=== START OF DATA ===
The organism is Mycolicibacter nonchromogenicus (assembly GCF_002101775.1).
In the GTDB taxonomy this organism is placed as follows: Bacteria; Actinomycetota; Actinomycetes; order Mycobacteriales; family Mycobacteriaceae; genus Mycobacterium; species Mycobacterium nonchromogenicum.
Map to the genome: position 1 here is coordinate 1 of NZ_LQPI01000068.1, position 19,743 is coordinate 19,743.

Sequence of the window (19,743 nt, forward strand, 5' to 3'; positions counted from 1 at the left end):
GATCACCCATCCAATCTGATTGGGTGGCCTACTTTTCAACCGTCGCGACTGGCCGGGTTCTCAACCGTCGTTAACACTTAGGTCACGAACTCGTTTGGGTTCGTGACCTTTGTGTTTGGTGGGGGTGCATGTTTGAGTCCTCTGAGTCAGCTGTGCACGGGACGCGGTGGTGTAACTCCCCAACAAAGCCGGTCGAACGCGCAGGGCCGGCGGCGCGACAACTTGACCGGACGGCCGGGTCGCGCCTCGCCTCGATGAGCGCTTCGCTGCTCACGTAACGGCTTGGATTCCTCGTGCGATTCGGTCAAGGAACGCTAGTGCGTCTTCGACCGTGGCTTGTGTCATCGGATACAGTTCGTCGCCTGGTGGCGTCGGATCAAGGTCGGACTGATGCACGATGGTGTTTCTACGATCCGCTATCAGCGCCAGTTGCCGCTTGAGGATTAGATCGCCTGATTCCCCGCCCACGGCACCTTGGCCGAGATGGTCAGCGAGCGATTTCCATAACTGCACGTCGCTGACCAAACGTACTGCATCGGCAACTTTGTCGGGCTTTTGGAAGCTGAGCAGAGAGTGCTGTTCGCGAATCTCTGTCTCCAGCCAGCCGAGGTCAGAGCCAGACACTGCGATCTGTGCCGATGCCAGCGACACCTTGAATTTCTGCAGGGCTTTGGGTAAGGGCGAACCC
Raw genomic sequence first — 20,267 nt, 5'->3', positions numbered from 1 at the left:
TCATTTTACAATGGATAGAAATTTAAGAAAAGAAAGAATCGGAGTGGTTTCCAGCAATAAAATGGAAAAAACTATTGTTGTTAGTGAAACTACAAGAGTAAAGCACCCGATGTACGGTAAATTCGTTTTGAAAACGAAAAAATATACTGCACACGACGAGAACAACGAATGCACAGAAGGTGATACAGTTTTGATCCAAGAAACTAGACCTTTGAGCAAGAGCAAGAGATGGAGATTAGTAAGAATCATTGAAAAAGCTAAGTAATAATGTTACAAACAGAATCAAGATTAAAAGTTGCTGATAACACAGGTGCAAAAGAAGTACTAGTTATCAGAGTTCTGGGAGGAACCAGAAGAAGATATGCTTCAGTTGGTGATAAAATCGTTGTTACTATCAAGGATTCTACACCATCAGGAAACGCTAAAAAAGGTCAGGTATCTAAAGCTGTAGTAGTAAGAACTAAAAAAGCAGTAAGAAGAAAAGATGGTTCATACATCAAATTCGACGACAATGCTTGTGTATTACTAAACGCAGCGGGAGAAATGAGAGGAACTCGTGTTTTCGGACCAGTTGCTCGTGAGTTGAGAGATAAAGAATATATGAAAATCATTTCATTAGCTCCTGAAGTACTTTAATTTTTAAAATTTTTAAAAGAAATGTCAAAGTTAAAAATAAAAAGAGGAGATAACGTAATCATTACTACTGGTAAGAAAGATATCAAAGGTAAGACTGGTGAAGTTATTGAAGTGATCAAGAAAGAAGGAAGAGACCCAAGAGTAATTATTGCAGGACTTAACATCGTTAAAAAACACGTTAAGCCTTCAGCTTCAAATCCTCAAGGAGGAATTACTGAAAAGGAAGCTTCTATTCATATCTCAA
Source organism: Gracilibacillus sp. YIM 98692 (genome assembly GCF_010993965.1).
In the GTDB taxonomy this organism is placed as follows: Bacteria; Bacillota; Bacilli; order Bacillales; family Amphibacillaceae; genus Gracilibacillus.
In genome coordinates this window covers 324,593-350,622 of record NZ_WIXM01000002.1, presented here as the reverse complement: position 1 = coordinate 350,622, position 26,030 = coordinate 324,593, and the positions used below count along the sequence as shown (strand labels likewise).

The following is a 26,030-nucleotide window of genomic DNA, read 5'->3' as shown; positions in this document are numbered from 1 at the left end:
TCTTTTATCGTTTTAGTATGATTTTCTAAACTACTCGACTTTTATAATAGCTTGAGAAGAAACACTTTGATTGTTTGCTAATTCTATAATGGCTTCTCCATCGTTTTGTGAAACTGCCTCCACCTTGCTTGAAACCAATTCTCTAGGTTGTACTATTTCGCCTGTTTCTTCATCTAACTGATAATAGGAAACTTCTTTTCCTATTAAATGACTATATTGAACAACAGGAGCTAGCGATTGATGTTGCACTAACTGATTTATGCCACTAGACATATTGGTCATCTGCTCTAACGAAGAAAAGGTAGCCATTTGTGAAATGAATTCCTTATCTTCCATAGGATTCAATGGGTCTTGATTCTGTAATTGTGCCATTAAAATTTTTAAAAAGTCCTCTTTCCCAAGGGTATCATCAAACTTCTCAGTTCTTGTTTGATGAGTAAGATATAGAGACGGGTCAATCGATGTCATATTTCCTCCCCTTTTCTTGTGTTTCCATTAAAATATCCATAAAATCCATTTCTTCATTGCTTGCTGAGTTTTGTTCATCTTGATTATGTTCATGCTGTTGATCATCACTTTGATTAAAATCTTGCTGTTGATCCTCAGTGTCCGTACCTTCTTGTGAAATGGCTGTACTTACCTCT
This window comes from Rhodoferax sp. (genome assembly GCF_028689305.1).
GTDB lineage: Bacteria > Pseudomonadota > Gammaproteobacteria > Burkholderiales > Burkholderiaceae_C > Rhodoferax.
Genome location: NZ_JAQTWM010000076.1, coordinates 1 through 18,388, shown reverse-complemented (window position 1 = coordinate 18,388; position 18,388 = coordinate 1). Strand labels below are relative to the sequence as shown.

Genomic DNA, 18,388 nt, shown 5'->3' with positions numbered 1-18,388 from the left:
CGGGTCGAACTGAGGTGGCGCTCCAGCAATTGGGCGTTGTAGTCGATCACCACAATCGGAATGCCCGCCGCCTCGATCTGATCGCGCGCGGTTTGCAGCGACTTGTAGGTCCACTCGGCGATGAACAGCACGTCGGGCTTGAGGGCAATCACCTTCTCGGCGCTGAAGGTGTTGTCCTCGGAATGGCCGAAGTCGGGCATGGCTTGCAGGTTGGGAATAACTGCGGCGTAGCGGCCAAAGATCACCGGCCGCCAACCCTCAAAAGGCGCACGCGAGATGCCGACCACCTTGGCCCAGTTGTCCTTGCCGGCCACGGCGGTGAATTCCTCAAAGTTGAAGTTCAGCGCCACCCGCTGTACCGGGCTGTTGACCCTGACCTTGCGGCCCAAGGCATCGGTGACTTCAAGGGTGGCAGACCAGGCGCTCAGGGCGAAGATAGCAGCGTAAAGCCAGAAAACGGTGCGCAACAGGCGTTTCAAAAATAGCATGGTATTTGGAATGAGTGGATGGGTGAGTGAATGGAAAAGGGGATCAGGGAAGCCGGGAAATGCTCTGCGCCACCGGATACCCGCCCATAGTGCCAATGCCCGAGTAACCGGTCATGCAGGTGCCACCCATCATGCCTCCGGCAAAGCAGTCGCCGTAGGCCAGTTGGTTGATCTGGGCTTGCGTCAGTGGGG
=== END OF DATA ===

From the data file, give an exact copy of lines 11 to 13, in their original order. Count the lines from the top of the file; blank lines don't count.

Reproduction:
The following is a 26,030-nucleotide window of genomic DNA, read 5'->3' as shown; positions in this document are numbered from 1 at the left end:
TCTTTTATCGTTTTAGTATGATTTTCTAAACTACTCGACTTTTATAATAGCTTGAGAAGAAACACTTTGATTGTTTGCTAATTCTATAATGGCTTCTCCATCGTTTTGTGAAACTGCCTCCACCTTGCTTGAAACCAATTCTCTAGGTTGTACTATTTCGCCTGTTTCTTCATCTAACTGATAATAGGAAACTTCTTTTCCTATTAAATGACTATATTGAACAACAGGAGCTAGCGATTGATGTTGCACTAACTGATTTATGCCACTAGACATATTGGTCATCTGCTCTAACGAAGAAAAGGTAGCCATTTGTGAAATGAATTCCTTATCTTCCATAGGATTCAATGGGTCTTGATTCTGTAATTGTGCCATTAAAATTTTTAAAAAGTCCTCTTTCCCAAGGGTATCATCAAACTTCTCAGTTCTTGTTTGATGAGTAAGATATAGAGACGGGTCAATCGATGTCATATTTCCTCCCCTTTTCTTGTGTTTCCATTAAAATATCCATAAAATCCATTTCTTCATTGCTTGCTGAGTTTTGTTCATCTTGATTATGTTCATGCTGTTGATCATCACTTTGATTAAAATCTTGCTGTTGATCCTCAGTGTCCGTACCTTCTTGTGAAATGGCTGTACTTACCTCT
This window comes from Rhodoferax sp. (genome assembly GCF_028689305.1).